Artworks Inspired by a Journey Across Northern India
The India monotype prints on show here are inspired by two trips made to India in January 2018 and February 2019 and in some ways are a development of my previous body of work examining Bird Women.
The Kite series are inspired by life in the ancient city of Varanasi on the banks of River Ganges. Pilgrims come in their thousands to burn their dead on the ghats, to bathe in the sacred River as part of their Hindu rituals and to visit the many temples on offer. Varanasi is a place very much built upon, and still governed by, religion, rituals and myth. Flying kites has become an integral part of the celebrations of the New Year, called Makar Sankranti, usually around the 15th January. It marks the northward movement of the earth in the celestial sphere and it is said that it is the day when the direction of the wind changes bringing with it the spring weather and plentiful harvest. Everywhere, people look to the brighter skies and watch their kites flutter in the breeze, even though most flying is done at sunset, after the day’s work is over.
At ground level, another story emerges. Everywhere the debris of the kite flying littered the busy streets. Nests of tangled nylon strings choked cows and ensnared birds and monkeys. More deadly was the illegal Manja, made by taking normal kite line and coating it with glue, dye and glass, to enable the user to ‘cut’ their opponent’s string, and claim their kite. This ‘string’ was as sharp as a razor and many people had already been treated for facial cuts with stories of motorcyclists cutting their throats on the deadly threads. Everywhere tattered tissue and bamboo kites floated in the already polluted Ganges river and hung from the overhead lines and trees like multicoloured mystical flags.
The theme of the red threads, used throughout these works, represents the deadly ‘manja’. The string ties the kite to it’s owner, like a free thing that is tethered, until it is cut by an opponent where it then becomes the same string that binds and kills animals and injures people. The Garuda artwork is based on both the mythological bird (said to be born from a peacock’s feather) and the yoga madras, or hand movement of the same name. I also liked that the hands, when coloured brown resembled the India Kite, a bird of prey that often is ensnared in the Manja. The hands represent that caring more for nature is all in our hands if we want to break free from the bad habits that tie us.
The central and largest piece is based on the universal idea of the Punnai (wishing) tree. The tree seems to be in good health but trapped in its branches are objects of man’s desire. There it was kite flying, money and how to get on a plane to a better, more prosperous place. At the roots are the bones of the dead, but rather than human skeletons I have made them the bones of dogs, as these faithful animals are not valued in India as pets as ‘You cannot make money from a dog’, one man said. This piece is made to reflect the conflict of life and death in India, how man destroys his riches that nature has given him, but in the end, we will feed those riches back with our bodies, when we are gone.
Parvati and the Peacocks
In Chennai, we visited the ‘Arumigu Kapaleeswarar Karaganmbal Temple’, famous for it’s association with peacocks. Outside the temple there were sellers of peacock feather fans and inside many of the colourful edifices featured the grand bird. According to the ancient legends, the Goddess Uma asked Lord Shiva to teach her a mantra. He consented and started to teach but she was distracted by a beautiful peacock. Shiva, known for his temper flew into a rage and turned Uma into a peacock and she was advised to perform penance in the form of worship of him under the sacred Punnai Tree. Eventually he recognised her devotion and removed the curse taking her for his consort/ wife. Uma is also known in the North as Parvati.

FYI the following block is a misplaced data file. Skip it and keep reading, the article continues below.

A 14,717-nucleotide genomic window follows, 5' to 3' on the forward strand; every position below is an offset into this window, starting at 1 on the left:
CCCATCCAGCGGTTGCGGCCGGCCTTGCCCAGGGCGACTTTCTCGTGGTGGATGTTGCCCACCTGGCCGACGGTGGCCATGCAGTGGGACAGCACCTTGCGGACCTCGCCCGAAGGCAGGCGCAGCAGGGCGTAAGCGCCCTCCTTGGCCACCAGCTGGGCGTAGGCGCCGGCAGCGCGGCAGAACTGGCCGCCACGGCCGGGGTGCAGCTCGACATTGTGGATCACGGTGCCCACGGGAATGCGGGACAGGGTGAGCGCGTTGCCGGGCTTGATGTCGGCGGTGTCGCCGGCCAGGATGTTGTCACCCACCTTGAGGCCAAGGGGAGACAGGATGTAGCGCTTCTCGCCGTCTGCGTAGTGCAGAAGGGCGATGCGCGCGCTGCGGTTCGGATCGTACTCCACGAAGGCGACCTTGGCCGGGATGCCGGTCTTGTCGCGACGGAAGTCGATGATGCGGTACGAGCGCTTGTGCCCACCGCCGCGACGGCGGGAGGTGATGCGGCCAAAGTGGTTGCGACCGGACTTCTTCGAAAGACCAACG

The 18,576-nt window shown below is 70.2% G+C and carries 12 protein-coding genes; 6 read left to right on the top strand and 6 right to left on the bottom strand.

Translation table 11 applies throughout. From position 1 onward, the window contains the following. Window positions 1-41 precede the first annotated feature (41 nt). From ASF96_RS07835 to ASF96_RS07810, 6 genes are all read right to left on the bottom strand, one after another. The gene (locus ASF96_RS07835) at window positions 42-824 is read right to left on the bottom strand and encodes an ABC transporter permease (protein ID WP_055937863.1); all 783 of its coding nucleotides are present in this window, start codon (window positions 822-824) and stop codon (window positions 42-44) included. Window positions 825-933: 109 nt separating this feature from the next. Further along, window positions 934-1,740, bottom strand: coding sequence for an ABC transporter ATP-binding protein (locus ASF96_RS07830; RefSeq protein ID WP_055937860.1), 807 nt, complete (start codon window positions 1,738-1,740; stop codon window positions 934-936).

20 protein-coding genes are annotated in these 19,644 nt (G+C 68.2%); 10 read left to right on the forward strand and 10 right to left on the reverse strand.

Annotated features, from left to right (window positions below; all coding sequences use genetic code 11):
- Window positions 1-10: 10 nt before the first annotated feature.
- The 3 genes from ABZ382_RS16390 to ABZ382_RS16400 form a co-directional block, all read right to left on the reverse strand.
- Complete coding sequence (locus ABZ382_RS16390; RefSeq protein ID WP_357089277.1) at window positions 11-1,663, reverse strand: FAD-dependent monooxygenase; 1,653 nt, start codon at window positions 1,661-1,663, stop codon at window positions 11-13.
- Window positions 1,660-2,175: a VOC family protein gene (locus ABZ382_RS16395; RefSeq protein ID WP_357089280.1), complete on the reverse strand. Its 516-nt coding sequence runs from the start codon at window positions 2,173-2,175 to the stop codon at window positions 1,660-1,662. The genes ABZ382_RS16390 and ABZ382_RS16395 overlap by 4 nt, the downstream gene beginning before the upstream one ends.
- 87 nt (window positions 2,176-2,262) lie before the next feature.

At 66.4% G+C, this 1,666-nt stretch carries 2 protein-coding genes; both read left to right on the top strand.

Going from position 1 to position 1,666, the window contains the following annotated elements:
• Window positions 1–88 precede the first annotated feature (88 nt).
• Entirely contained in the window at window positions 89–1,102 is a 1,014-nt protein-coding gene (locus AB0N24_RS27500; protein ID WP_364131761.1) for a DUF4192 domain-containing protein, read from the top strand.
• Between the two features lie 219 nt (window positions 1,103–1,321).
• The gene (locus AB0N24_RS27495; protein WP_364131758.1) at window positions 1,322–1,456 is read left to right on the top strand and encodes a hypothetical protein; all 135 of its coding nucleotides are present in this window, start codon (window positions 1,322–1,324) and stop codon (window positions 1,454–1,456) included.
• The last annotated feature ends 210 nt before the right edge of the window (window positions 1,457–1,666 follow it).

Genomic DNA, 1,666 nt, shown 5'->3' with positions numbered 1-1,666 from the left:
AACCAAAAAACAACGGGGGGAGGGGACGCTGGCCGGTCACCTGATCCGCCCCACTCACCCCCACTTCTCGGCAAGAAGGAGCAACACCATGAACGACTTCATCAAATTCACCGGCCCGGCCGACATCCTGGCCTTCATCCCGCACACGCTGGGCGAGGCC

The peacock is the National Bird of India and it is revered and worshipped. However, when we visited in January, there was the kite festival of Makar Sankranti (new year) where young men took to the rooftops in the evening to fly their kites. Part of the game was to ‘cut’ down an opponent’s kite so strings are coated with glass particles to help this cutting action. Everywhere are kite strings, knotted and dangling from trees, telegraph poles and buildings and lying in deadly nests of nylon on the street. We rescued at least 3 dogs from entanglement and stopped a cow eating some on one walk, but the thread is often more deadly. The sharp glass threads, or Manja, ensnares many birds in trees or cuts their wings so they cannot fly. We even visited a famous Jain bird hospital in Delhi that tries to rescue poor souls that meet this fate.
The two peacocks represent two parts of this story. The first is Parvati’s peacock, that fatefully attracted her attention and made Shiva angry, the second, the reversed bird is ensnared in a prison of ‘Manja’ kite string, like Shiva’s imprisonment of her at the temple. The birds embody the two aspects of India that I felt: the grand and beautiful side that loves to show off and be colourful, against the darker, more deadly consequences due to people revering entertainment of preservation of nature.
Many of the works below formed part of my solo show at the Glasgow Print Studio in 2018 and then also were included in a mixed show of artists at the Union Gallery in Edinburgh in 2019. Two works were also selected for an exhibition in the prestigious Royal Glasgow Institute (RGI) show early in 2020.